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The Little Prince

Rating: 3 out of 5 stars
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One year before he was lost in an air-bound spying mission in 1944, the French writer and adventurer Antoine de Saint-Exupery published his extraordinary children’s story, The Little Prince, in which a pilot crashes in the Sahara desert and is visited by an inquisitive, philosophical child from another planet, who flies in with a flock of birds.

Hampstead artistic director Anthony Clark has revived his own adaptation (from a translation by Katherine Woods) with music by the late Mark Vibrans – first seen at the Contact in Manchester in 1986 – as a low-tech, Jackanory-style Christmas show that eventually manages to pack a fairly poignant punch and overcome its own sententiousness.

The straw-haired prince is a creature of the stars, borne aloft on a parachute of white Picasso doves, who warns the pilot of dangers to the planet from dangerous trees, as opposed to carbon emissions, and tells stories of kings abandoned by their own people and businessmen who have tried to deal in the galaxy and have been credit-crunched in their own deviousness.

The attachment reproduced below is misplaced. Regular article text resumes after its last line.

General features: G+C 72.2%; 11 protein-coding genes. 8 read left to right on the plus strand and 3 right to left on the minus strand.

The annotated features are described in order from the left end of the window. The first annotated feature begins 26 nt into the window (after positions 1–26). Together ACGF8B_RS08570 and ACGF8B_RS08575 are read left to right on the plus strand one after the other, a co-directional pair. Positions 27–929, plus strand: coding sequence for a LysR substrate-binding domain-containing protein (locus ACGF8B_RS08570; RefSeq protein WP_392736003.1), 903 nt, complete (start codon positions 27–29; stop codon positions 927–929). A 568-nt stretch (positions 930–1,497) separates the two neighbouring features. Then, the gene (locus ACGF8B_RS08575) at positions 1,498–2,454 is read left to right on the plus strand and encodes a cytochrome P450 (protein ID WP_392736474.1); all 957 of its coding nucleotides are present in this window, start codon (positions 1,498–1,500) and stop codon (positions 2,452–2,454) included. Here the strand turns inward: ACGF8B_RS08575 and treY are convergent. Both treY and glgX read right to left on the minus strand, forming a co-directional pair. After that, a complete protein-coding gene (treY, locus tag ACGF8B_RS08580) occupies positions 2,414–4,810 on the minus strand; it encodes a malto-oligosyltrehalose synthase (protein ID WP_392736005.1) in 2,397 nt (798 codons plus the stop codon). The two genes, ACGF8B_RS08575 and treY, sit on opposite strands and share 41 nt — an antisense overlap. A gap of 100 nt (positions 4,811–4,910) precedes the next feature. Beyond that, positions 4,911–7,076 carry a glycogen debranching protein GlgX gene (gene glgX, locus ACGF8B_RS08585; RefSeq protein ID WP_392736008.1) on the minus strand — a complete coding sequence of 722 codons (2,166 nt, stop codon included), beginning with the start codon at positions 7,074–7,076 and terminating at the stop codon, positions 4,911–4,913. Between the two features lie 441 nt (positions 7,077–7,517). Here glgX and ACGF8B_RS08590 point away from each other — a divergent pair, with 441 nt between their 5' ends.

Jade Williams plays this sage little Daniel type with an eager innocence and a bell-like singing voice, trussing up her hair in the statutory blonde wig and her body in an olive-green jumpsuit. Her foil and confessor is the stranded pilot, played with avuncular tolerance by Simon Robson. Robson also doubles as one of two pianists at either side of the stage and recovers from a sticky start as an introductory emcee in a dinner suit.

The show suffers seriously from a lack of momentum in the first half, even though Jessica Curtis’s design is an ingenious and simple orange landscape (complete with wrecked biplane and a big propeller) which turns around to accommodate the prince’s travelogue on the other planets. The second half picks up with its tales of kings, drunks and bored lamplighters, all of whom are studies in loneliness; Saint-Exupery’s great theme was the humanity of the solo voyager in an awe-struck sort of pantheism.

The prince’s friendship with an ordinary red fox, and the consolation of his companionship with the pilot, ensure the happy ending, the oasis in the desert. Christopher Staines plays a variety of roles including a rattlesnake and a blinkered geographer, while Julie-Alanah Brighten chips in with a lolling, selfish rose on the prince’s home planet B612. A good seasonal bet for well-behaved, undemanding seven-year-olds and upwards.

-Michael Coveney


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